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Northeastern closes nationally known research center

The campus of Northeastern University.Barry Chin/Globe Staff/File 2004/Boston Globe

Northeastern University closed its Center for Labor Market Studies this week, quietly shuttering an influential research center that gained a national reputation for its work on unemployment, income disparities, and other economic issues, and laying off a handful of remaining staff.

School officials did not announce the closure, or last summer’s retirement of the center’s founder and director, economics professor Andrew Sum. A widely respected specialist in labor market research, Sum launched the center in 1979 with a three-year grant from the US Department of Labor.

Over the course of three decades, the center and its team of researchers identified key labor and economic trends, sometimes years before they hit the public’s radar, and influenced government policies on worker training, education, and literacy. Sum’s research on youth unemployment, which described a problem as a “Great Depression” for the nation’s youth, helped advocacy groups win additional city and state funding for youth employment programs in Massachusetts.

The center sounded the alarm about rising economic inequality decades ago and more recently, warned that the aging workforce will lead to labor shortages and slower economic growth, even as youth unemployment — even among college grads — deprives a new generation of experience and skills the US economy will need to advance.


Paul Harrington, who was codirector of the center from 1980 to 2010, said Sum was the heart and soul of the operation. He viewed the rise of youth unemployment as a “national catastrophe,” Harrington said, and his work on literacy and unemployment from a decade ago remains “groundbreaking.”

Sum “cracked the code” in his book “Literacy in the Labor Market,” Harrington said, linking reading, writing, and arithmetic proficiency with job success.

“It’s kind of sad to see it end, it was such an integral part of Northeastern,” said Harrington, now an economics professor at Drexel University in Philadelphia, where he directs a similar center studying labor market issues. “Andy Sum is irreplaceable, he’s one of a kind.”


While outspoken and passionate, Sum, 69, can also be intensely private, Harrington said. Sum did not respond to interview requests.

After the federal grant money ran out, the center became largely self-financed, generating revenues by doing research and analysis for government agencies, quasi-government agencies, and nonprofits. As the center’s reputation spread, the work rolled in.

Officials at Northeastern said the center closed because it had no endowment to support its work and Sum did not groom a successor.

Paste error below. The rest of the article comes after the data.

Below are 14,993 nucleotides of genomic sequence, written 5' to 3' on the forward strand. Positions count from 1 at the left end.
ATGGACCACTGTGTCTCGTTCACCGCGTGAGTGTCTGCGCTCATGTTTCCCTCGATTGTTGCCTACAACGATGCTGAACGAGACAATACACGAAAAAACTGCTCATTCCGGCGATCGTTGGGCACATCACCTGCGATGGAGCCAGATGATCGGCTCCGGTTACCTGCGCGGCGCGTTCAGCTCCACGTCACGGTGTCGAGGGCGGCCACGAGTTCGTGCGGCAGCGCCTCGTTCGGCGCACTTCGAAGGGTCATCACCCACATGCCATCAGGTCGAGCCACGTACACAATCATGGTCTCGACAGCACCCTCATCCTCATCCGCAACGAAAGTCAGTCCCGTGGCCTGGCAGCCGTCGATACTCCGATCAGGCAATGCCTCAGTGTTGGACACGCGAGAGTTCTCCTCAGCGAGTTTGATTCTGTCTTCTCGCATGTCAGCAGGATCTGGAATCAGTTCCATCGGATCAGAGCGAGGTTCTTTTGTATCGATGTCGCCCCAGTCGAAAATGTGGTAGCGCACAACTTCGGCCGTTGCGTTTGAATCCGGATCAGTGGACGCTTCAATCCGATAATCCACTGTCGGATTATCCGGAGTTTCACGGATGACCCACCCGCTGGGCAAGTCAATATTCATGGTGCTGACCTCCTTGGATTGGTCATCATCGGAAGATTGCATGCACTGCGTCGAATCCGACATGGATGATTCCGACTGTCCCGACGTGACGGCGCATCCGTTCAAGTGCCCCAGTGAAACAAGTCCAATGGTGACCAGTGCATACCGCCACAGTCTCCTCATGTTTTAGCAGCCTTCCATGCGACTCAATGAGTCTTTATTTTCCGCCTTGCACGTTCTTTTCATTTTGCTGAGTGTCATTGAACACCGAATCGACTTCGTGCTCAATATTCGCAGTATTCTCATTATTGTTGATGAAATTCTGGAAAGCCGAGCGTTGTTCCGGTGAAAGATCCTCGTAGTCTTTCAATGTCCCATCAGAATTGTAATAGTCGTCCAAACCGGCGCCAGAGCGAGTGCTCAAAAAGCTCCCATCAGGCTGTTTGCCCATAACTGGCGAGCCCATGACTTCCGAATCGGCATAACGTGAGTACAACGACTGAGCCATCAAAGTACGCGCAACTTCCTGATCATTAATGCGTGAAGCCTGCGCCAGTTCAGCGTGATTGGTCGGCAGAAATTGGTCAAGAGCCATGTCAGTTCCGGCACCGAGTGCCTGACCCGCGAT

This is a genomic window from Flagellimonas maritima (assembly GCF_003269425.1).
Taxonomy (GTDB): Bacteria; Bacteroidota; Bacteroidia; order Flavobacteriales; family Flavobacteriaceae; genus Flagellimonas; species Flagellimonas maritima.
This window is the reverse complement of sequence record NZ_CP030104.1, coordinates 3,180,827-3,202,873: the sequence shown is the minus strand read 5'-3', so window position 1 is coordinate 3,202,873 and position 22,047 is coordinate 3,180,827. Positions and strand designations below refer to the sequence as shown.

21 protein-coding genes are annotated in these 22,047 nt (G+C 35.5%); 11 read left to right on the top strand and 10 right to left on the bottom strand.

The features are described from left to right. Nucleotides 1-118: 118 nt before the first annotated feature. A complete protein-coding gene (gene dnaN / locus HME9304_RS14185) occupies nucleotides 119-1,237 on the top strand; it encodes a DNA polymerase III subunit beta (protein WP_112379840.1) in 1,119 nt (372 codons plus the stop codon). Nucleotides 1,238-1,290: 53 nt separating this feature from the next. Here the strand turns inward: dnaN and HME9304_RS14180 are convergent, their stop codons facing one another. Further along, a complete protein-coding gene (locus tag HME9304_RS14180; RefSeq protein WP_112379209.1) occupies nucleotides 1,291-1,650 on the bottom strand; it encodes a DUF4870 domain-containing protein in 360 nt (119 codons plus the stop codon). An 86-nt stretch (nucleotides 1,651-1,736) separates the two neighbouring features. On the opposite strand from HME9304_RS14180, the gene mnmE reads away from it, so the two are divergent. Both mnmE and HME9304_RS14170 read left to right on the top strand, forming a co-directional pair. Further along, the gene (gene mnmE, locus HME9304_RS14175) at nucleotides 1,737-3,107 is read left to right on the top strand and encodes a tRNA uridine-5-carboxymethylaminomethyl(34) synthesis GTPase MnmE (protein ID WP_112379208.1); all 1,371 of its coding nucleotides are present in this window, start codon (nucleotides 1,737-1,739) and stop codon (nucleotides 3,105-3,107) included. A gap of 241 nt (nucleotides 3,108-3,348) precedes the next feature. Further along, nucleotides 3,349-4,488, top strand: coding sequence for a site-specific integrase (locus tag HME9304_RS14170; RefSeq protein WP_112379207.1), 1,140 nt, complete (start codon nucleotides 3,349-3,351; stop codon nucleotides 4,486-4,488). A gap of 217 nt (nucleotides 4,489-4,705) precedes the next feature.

Sheila Palma, his assistant for 34 years, said her last day at the office was Tuesday, but Sum was not there for the final good-bye. “It was too emotional for him,” she said.

For the last week, university workers have packed up the offices, filling crates with volumes of papers that will be archived. Palma said she cried when she thought about all the years and all the hard work.

“I have fond memories,” said Palma, 55, who is now looking for work. “It’s the end of an era.”

Barry Bluestone, director of the Dukakis Center for Urban and Regional Policy at Northeastern, said the Dukakis center is undertaking additional labor market research following Sum’s retirement.

He said the Dukakis center recently hired Alicia Sasser Modestino, a former senior economist at the Federal Reserve Bank of Boston, as an associate professor and senior researcher.


Michael Goodman, director of the Center for Policy Analysis at the University of Massachusetts at Dartmouth, served with Sum on the editorial board of MassBenchmarks, an economics journal published by UMass. He called the closing of the Center for Labor Market Research at Northeastern “a big loss” for the academic research community as well as everyday working people.

Goodman described Sum as a perceptive, forward-thinking scholar who never stopped calling attention to the laid-off factory workers, low-wage service employees, poor families, and others left behind in the modern economy.

“Especially in the wake of the Great Recession, the work that he and his colleagues at the center did was deeply insightful and very much helped to frame the discussion about the jobs crisis we have experienced in the United States,” Goodman said. “That’s going to be missed.”

Megan Woolhouse can be reached at megan.woolhouse@globe.com. Follow her on Twitter @megwoolhouse.